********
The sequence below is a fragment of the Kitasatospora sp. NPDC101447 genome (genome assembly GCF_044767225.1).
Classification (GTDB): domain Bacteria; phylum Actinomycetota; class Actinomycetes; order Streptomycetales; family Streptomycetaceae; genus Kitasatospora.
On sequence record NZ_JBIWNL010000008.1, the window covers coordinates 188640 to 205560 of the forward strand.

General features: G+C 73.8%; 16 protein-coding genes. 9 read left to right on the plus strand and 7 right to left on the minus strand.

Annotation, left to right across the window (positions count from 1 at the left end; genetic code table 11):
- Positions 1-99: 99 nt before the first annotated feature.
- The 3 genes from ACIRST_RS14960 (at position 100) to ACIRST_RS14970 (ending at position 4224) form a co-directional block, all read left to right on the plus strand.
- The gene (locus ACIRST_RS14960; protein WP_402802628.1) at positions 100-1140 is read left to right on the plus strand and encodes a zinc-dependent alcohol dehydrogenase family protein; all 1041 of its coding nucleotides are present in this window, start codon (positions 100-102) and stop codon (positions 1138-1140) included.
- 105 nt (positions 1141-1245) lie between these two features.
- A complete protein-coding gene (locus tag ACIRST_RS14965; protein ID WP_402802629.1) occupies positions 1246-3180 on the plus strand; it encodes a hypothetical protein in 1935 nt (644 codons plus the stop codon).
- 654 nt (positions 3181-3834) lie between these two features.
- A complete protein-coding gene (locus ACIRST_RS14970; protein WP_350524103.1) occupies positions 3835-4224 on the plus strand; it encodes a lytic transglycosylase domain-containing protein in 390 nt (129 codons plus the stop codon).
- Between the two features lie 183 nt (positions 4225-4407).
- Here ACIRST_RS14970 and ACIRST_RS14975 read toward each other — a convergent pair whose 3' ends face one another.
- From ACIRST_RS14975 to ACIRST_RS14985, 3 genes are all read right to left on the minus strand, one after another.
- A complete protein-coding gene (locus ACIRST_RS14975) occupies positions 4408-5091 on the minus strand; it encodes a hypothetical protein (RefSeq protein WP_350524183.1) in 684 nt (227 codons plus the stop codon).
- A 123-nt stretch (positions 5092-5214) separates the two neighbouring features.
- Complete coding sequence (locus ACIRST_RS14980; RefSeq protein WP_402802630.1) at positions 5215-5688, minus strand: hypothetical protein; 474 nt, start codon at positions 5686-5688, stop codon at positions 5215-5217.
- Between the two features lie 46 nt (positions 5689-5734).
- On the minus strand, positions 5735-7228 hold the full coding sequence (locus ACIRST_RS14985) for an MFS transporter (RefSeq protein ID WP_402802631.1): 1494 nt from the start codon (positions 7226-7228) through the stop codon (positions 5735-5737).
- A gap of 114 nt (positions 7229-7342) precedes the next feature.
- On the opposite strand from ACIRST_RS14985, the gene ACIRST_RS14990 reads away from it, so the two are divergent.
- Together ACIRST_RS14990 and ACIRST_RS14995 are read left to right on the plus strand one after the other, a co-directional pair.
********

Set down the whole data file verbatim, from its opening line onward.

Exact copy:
The sequence below is a fragment of the Kitasatospora sp. NPDC101447 genome (genome assembly GCF_044767225.1).
Classification (GTDB): domain Bacteria; phylum Actinomycetota; class Actinomycetes; order Streptomycetales; family Streptomycetaceae; genus Kitasatospora.
On sequence record NZ_JBIWNL010000008.1, the window covers coordinates 188640 to 205560 of the forward strand.

General features: G+C 73.8%; 16 protein-coding genes. 9 read left to right on the plus strand and 7 right to left on the minus strand.

Annotation, left to right across the window (positions count from 1 at the left end; genetic code table 11):
- Positions 1-99: 99 nt before the first annotated feature.
- The 3 genes from ACIRST_RS14960 (at position 100) to ACIRST_RS14970 (ending at position 4224) form a co-directional block, all read left to right on the plus strand.
- The gene (locus ACIRST_RS14960; protein WP_402802628.1) at positions 100-1140 is read left to right on the plus strand and encodes a zinc-dependent alcohol dehydrogenase family protein; all 1041 of its coding nucleotides are present in this window, start codon (positions 100-102) and stop codon (positions 1138-1140) included.
- 105 nt (positions 1141-1245) lie between these two features.
- A complete protein-coding gene (locus tag ACIRST_RS14965; protein ID WP_402802629.1) occupies positions 1246-3180 on the plus strand; it encodes a hypothetical protein in 1935 nt (644 codons plus the stop codon).
- 654 nt (positions 3181-3834) lie between these two features.
- A complete protein-coding gene (locus ACIRST_RS14970; protein WP_350524103.1) occupies positions 3835-4224 on the plus strand; it encodes a lytic transglycosylase domain-containing protein in 390 nt (129 codons plus the stop codon).
- Between the two features lie 183 nt (positions 4225-4407).
- Here ACIRST_RS14970 and ACIRST_RS14975 read toward each other — a convergent pair whose 3' ends face one another.
- From ACIRST_RS14975 to ACIRST_RS14985, 3 genes are all read right to left on the minus strand, one after another.
- A complete protein-coding gene (locus ACIRST_RS14975) occupies positions 4408-5091 on the minus strand; it encodes a hypothetical protein (RefSeq protein WP_350524183.1) in 684 nt (227 codons plus the stop codon).
- A 123-nt stretch (positions 5092-5214) separates the two neighbouring features.
- Complete coding sequence (locus ACIRST_RS14980; RefSeq protein WP_402802630.1) at positions 5215-5688, minus strand: hypothetical protein; 474 nt, start codon at positions 5686-5688, stop codon at positions 5215-5217.
- Between the two features lie 46 nt (positions 5689-5734).
- On the minus strand, positions 5735-7228 hold the full coding sequence (locus ACIRST_RS14985) for an MFS transporter (RefSeq protein ID WP_402802631.1): 1494 nt from the start codon (positions 7226-7228) through the stop codon (positions 5735-5737).
- A gap of 114 nt (positions 7229-7342) precedes the next feature.
- On the opposite strand from ACIRST_RS14985, the gene ACIRST_RS14990 reads away from it, so the two are divergent.
- Together ACIRST_RS14990 and ACIRST_RS14995 are read left to right on the plus strand one after the other, a co-directional pair.